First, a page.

Monday, September 10, 2012

Just Write by Walter Dean Myers

Myers, Walter DeanJust Write: Here’s How!  New York: Collins, 2012.

Walter Dean Myers is an author of mostly of books for children and young adults.  That is the primary audience for Just Write: Here’s How!

Myers makes no bones about it.  Writing is hard work.  Myers, and he believes most other successful writers, has a process that helps he prepare for, write, and complete books.  A writer needs to love the process of writing if he hopes to complete books and have them be of good quality.

Having said that, Just Write is not a highly technical book.  Myers’ process if fairly straightforward.  He uses a simple outline to get started (actually two: one for fiction and one for nonfiction).  He fleshes these out into more detailed outlines.

Preparation is important to Meyers.  Partly this is the hard work of putting together a good outline and developing an understanding of your main character.  He also advocates plenty of research.  Writers, especially when they are young, write about things they haven’t experienced personally, and research will serve both as a personal education and a source of authenticity for the book.


Don’t skimp on preparation and don’t shy away for rewriting.  Myers considers rewriting important.  He welcomes input from his editor that will make his books better.

Many examples come from Myers’ experience.  He especially draws upon his unexpectedly pleasant success co-writing Kick with Ross Workman, a teenager at the time they collaborated.  The process of working on Kick and other books provides illustrations for the points he makes.  He holds up Workman as an example of someone with the attitude, work ethic, an especially interest in the process of writing that leads to success as a writer.  Workman had the diligence and humility to learn, deal with feedback, and follow his book through to the end.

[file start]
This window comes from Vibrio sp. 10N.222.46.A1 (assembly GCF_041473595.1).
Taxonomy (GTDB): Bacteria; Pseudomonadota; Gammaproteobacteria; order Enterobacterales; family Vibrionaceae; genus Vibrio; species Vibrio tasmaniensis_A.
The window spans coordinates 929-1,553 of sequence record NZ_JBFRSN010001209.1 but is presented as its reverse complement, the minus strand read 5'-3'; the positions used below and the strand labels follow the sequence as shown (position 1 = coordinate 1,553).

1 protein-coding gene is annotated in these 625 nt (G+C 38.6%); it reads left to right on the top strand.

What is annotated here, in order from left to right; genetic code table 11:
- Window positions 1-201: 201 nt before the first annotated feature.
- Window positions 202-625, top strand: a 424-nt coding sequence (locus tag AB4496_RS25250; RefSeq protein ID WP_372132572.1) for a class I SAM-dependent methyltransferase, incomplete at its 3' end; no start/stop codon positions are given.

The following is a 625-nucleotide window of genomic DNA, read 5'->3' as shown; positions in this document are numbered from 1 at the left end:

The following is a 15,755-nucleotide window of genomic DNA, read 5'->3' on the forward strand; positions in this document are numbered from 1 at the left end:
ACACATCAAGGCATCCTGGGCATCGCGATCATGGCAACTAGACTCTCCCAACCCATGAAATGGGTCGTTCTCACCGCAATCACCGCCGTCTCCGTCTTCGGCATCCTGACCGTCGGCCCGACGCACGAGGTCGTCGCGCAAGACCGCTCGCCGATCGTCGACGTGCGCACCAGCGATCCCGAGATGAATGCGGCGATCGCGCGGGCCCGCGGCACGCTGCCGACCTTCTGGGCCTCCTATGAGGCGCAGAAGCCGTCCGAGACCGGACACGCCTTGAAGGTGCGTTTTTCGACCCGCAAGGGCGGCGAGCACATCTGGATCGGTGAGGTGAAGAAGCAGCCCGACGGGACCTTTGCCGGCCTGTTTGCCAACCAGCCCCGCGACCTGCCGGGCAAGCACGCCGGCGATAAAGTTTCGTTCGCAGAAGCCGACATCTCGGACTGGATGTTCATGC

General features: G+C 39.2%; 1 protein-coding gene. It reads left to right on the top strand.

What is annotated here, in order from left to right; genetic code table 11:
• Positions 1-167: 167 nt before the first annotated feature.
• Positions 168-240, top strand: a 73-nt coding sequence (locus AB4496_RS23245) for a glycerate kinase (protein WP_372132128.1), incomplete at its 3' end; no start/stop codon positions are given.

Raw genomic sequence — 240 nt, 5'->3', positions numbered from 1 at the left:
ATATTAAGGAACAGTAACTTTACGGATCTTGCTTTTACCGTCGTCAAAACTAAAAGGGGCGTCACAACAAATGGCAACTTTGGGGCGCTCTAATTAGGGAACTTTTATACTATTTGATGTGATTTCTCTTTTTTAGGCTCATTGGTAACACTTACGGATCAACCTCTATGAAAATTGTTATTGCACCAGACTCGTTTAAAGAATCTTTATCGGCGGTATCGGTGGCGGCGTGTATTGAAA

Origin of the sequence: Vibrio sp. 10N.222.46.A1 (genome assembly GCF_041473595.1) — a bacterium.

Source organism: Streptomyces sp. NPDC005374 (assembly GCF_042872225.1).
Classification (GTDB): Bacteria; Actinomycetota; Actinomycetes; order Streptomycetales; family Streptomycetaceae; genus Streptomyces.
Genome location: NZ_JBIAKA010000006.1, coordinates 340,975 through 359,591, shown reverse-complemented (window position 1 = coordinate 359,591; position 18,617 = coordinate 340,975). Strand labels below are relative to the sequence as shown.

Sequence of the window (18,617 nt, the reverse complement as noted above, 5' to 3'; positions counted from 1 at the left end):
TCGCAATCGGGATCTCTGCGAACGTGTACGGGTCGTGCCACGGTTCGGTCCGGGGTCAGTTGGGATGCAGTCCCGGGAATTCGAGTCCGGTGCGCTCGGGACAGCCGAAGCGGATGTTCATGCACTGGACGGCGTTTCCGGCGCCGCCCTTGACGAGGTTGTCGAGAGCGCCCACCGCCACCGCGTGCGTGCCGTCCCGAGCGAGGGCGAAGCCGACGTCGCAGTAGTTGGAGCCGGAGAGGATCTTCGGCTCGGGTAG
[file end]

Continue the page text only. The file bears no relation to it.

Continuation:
Workman also experienced the kind of crisis of confidence that Myers thinks is typical.  A young writer will need to face this crisis and find the courage to continue and improve his work.

Myers’ style in this book is informal, conversational and direct.  It is also personal.  He writes about how he came to be a writer and how it has affected his life.  He writes with a purpose, and that broader purpose to connect to and help kids has led him to speak to kids in trouble both to understand and to encourage them.  Though written for youth, it may be a good place to start for budding writers of any age.

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